RESPIRATION AND RESPITORTY SYSTEM. By Angus Rome. Equation for respiration.
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Aerobic respiration is the release of energy from glucose or another organic substrate in the presence of Oxygen. Strictly speaking aerobic means in air, but it is the Oxygen in the air which is necessary for aerobic respiration. Anaerobic respiration is in the absence of air.
2n CO2 + 2n H2O + photons → 2(CH2O)n + n O2 + 2n A Carbon dioxide + electron donor + light energy → carbohydrate + oxygen + oxidized electron donor
Since water is used as the electron donor in oxygenic photosynthesis, the equation for this process is:
2n CO2 + 2n H2O + photons → 2(CH2O)n + 2n O2 carbon dioxide + water + light energy → carbohydrate + oxygen Other processes substitute other compounds (such as arsenite) for water in the electron-supply role; the microbes use sunlight to oxidize arsenite to arsenate: The equation for this reaction is:
(AsO33-) + CO2 + photons → CO + (AsO43-) carbon dioxide + arsenite + light energy → arsenate + carbon monoxide
The respiratory system's function is to allow oxygen exchange through all parts of the body. The space between the alveoli and the capillaries, the anatomy or structure of the exchange system, and the precise physiological uses of the exchanged gases vary depending on organism. In humans and other mammals, for example, the anatomical features of the respiratory system include airways, lungs, and the respiratory muscles. Molecules of oxygen and carbon dioxide are passively exchanged, by diffusion, between the gaseous external environment and the blood. This exchange process occurs in the alveolar region of the lungs.
Other animals, such as insects, have respiratory systems with very simple anatomical features, and in amphibians even the skin plays a vital role in gas exchange. Plants also have respiratory systems but the directionality of gas exchange can be opposite to that in animals. The respiratory system in plants also includes anatomical features such as holes on the undersides of leaves known as stomata.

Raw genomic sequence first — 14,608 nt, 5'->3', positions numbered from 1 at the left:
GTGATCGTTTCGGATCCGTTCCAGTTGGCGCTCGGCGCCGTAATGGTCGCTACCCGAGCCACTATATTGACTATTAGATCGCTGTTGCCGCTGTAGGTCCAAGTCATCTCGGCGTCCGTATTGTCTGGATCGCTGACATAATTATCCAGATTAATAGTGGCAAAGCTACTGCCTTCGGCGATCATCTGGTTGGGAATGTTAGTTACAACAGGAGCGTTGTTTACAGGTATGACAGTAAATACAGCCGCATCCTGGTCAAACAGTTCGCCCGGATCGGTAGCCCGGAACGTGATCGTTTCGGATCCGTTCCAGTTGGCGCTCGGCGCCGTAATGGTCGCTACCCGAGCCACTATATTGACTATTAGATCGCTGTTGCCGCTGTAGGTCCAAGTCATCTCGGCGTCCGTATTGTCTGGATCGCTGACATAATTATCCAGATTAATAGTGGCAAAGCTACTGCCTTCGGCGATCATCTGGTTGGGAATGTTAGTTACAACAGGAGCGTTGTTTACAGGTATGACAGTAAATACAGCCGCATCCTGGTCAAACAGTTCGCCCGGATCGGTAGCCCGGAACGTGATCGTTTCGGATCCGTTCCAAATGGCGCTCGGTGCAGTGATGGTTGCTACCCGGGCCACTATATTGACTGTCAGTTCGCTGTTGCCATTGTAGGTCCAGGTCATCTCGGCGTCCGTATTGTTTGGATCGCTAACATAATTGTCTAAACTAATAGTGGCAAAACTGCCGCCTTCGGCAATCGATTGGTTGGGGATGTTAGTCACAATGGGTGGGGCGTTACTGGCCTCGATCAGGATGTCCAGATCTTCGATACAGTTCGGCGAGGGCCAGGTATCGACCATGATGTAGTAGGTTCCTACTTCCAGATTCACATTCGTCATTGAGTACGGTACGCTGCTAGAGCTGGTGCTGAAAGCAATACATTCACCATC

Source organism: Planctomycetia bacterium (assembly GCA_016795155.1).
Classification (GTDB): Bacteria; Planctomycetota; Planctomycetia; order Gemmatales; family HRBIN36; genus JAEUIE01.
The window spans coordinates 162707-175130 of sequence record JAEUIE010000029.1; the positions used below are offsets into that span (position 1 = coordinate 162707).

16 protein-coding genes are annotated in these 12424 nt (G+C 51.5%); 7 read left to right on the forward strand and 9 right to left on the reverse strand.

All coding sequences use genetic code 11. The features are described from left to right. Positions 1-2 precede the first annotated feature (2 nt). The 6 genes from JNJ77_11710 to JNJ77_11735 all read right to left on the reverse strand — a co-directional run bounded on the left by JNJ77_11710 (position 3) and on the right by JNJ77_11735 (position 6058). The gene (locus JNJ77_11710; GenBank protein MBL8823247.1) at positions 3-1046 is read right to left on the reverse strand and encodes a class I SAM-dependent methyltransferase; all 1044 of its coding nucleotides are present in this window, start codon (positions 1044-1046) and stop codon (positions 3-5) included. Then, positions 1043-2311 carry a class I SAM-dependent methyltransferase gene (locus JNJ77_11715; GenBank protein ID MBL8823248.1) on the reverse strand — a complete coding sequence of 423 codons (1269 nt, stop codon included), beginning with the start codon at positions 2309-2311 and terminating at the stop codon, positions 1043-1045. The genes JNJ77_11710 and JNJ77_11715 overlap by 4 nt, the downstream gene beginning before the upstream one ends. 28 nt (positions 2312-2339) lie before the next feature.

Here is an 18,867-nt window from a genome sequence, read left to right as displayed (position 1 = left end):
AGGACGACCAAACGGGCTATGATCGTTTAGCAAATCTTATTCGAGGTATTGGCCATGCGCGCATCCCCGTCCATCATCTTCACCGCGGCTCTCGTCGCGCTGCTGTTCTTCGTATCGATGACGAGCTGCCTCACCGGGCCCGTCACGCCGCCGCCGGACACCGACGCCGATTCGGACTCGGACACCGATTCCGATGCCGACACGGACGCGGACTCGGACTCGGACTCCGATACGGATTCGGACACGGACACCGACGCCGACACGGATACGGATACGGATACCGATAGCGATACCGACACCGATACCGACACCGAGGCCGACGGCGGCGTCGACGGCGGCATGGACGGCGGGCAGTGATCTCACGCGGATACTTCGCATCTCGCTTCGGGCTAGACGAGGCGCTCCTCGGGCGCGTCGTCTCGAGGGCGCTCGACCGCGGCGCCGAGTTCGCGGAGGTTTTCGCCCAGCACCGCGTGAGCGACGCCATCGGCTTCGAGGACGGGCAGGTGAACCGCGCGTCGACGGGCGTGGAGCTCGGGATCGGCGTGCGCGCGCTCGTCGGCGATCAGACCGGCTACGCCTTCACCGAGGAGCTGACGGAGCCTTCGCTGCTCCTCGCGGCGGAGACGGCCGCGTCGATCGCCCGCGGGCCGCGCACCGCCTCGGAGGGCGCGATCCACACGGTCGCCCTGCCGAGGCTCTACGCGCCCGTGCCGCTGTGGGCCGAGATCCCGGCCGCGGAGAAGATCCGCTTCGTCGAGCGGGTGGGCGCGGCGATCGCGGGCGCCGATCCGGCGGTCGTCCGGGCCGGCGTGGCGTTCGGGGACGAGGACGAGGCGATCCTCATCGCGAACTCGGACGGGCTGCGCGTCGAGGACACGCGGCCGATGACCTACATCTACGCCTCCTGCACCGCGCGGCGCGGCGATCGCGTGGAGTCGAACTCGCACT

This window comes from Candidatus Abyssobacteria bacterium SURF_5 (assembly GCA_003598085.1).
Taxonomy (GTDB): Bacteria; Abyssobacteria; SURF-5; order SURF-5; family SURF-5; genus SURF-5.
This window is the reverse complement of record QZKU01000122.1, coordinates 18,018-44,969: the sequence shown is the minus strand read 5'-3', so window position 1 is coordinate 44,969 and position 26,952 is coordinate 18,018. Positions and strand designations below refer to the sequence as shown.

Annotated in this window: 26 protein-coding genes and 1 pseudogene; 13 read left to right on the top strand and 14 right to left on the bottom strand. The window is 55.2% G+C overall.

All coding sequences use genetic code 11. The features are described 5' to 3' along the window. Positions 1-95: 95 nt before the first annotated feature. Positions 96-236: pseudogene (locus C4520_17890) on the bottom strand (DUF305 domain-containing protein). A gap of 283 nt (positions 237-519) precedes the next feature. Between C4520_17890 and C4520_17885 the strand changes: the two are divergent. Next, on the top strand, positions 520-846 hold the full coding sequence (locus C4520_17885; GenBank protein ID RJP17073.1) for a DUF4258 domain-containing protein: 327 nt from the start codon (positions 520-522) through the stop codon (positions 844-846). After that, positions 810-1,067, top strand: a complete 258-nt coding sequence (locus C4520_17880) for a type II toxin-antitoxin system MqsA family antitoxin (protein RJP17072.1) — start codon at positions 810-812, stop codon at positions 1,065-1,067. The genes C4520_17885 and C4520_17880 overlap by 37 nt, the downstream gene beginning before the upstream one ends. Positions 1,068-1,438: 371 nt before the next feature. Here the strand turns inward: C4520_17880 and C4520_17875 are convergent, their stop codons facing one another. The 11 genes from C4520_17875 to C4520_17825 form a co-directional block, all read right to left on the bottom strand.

Horses are obligate nasal breathers. That is, they are different from many other mammals in that they do not have the option of breathing through their mouths and must take in air through their nose.
The elephant is the only animal known to have no pleural space. Rather, the parietal and visceral pleura are both composed of dense connective tissue and joined to each other via loose connective tissue.This lack of a pleural space, along with an unusually thick diaphragm, are thought to be evolutionary adaptations allowing the elephant to remain underwater for long periods of time while breathing through its trunk which emerges as a snorkel.
The respiratory system of birds differs significantly from that found in mammals, containing unique anatomical features such as air sacs. The lungs of birds also do not have the capacity to inflate as birds lack a diaphragm and a pleural cavity. Gas exchange in birds occurs between air capillaries and blood capillaries, rather than in alveoli. See Avian respiratory system for a detailed description of these and other features.
The anatomical structure of the lungs is less complex in reptiles than in mammals, with reptiles lacking the very extensive airway tree structure found in mammalian lungs. Gas exchange in reptiles still occurs in alveoli, however. Reptiles do not possess a diaphragm. Thus, breathing occurs via a change in the volume of the body cavity which is controlled by contraction of intercostals muscles in all reptiles except turtles. In turtles, contraction of specific pairs of flank muscles governs inspiration or expiration.
Both the lungs and the skin serve as respiratory organs in amphibians. The skin of these animals is highly vascularised and moist, with moisture maintained via secretion of mucus from specialized cells. While the lungs are of primary importance to breathing control, the skin's unique properties aid rapid gas exchange when amphibians are submerged in oxygen-rich water.
In most fish the respiration takes place through gills. Lungfish, however, do possess one or two lungs. The labyrinth fish have developed a special organ that allows them to take advantage of the oxygen of the air, but is not a true lung.